Thursday, April 30, 2009

clearing procedures and securities markets(3)

By holding securities in street name and using clearing houses, brokers can reduce the cost of transfer operations. But even more can be done: certificates can be immobilized almost completely. The Depository Trust Company (DTC) accomplishes this by maintaining computerized records of the securities "owned" by its member firms (brokers,banks,etc.) Member deposit certificates, which are credited to their accounts. The certificates are transferred to the DTC on the books of the issuing corporation and remain registered in its name unless a member subsequently withdraws them. Whenever possible, one member will " deliver" securities to another by initiating a simple bookkeeping entry in which one account is credited and the other debited for the shares involved. Dividends paid on securities held by DTC are simply credited to member's accounts based on their holdings and may be withdrawn in cash.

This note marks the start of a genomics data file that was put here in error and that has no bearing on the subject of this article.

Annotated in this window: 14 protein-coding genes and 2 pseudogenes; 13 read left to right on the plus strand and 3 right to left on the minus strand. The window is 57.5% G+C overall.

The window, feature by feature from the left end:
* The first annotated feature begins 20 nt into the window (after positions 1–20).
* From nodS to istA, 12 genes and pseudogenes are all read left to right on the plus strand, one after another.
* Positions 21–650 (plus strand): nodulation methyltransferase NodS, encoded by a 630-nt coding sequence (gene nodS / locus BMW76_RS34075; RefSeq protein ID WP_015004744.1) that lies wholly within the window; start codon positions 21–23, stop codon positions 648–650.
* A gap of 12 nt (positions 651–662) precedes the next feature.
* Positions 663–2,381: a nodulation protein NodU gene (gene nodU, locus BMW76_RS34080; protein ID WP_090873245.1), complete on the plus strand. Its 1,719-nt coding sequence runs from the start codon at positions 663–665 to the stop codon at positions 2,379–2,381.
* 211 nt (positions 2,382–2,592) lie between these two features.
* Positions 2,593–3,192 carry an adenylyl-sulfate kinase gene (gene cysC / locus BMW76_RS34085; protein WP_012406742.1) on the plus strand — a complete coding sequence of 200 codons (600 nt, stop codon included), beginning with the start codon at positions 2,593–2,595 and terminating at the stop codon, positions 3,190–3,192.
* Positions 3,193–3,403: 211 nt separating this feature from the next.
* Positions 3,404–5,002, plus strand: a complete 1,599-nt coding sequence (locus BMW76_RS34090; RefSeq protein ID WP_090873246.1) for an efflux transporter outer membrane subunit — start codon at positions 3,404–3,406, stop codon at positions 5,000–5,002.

The Securities Acts Amendments of 1975 instruct the Securities and Exchange commission to develop a central system of this sort to eliminate the movements of stock certificates and possibly eliminate stock certificates entirely. Eventually, at dividend time, corporations’ computers may deal directly with other computers that are in touch with still other computers in banks, brokerage firms, and so on. Moreover, the central market system may be integrated with the central clearing system, so that agreement of two parties to the terms of a transaction will automatically bring about the transfer of ownership required to complete the trade.

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